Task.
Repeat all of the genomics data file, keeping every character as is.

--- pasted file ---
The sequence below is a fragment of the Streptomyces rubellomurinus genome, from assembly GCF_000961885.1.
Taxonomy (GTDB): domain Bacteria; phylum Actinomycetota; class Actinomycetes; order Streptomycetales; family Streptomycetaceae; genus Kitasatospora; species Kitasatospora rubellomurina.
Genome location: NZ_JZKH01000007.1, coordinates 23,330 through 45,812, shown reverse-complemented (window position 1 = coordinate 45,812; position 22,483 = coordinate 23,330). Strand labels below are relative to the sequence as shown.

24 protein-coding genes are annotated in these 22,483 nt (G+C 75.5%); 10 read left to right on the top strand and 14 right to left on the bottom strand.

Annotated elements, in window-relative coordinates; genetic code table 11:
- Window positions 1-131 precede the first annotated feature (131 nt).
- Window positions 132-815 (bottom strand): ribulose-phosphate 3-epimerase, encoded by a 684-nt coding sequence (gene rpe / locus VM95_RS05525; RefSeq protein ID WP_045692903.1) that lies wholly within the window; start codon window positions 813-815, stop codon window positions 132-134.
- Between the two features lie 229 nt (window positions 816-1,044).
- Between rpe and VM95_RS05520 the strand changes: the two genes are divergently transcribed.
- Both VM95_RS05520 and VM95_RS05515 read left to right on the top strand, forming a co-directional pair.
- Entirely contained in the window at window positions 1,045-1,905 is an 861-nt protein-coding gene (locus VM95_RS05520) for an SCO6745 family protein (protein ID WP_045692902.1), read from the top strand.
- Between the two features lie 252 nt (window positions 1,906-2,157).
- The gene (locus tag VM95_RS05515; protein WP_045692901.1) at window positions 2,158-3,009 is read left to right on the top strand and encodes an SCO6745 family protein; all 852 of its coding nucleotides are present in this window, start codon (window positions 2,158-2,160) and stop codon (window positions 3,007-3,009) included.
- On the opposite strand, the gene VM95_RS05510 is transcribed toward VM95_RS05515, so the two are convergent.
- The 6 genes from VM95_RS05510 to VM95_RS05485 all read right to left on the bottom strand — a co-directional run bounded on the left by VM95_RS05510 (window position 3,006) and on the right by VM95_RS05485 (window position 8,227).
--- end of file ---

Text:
The sequence below is a fragment of the Streptomyces rubellomurinus genome, from assembly GCF_000961885.1.
Taxonomy (GTDB): domain Bacteria; phylum Actinomycetota; class Actinomycetes; order Streptomycetales; family Streptomycetaceae; genus Kitasatospora; species Kitasatospora rubellomurina.
Genome location: NZ_JZKH01000007.1, coordinates 23,330 through 45,812, shown reverse-complemented (window position 1 = coordinate 45,812; position 22,483 = coordinate 23,330). Strand labels below are relative to the sequence as shown.

24 protein-coding genes are annotated in these 22,483 nt (G+C 75.5%); 10 read left to right on the top strand and 14 right to left on the bottom strand.

Annotated elements, in window-relative coordinates; genetic code table 11:
- Window positions 1-131 precede the first annotated feature (131 nt).
- Window positions 132-815 (bottom strand): ribulose-phosphate 3-epimerase, encoded by a 684-nt coding sequence (gene rpe / locus VM95_RS05525; RefSeq protein ID WP_045692903.1) that lies wholly within the window; start codon window positions 813-815, stop codon window positions 132-134.
- Between the two features lie 229 nt (window positions 816-1,044).
- Between rpe and VM95_RS05520 the strand changes: the two genes are divergently transcribed.
- Both VM95_RS05520 and VM95_RS05515 read left to right on the top strand, forming a co-directional pair.
- Entirely contained in the window at window positions 1,045-1,905 is an 861-nt protein-coding gene (locus VM95_RS05520) for an SCO6745 family protein (protein ID WP_045692902.1), read from the top strand.
- Between the two features lie 252 nt (window positions 1,906-2,157).
- The gene (locus tag VM95_RS05515; protein WP_045692901.1) at window positions 2,158-3,009 is read left to right on the top strand and encodes an SCO6745 family protein; all 852 of its coding nucleotides are present in this window, start codon (window positions 2,158-2,160) and stop codon (window positions 3,007-3,009) included.
- On the opposite strand, the gene VM95_RS05510 is transcribed toward VM95_RS05515, so the two are convergent.
- The 6 genes from VM95_RS05510 to VM95_RS05485 all read right to left on the bottom strand — a co-directional run bounded on the left by VM95_RS05510 (window position 3,006) and on the right by VM95_RS05485 (window position 8,227).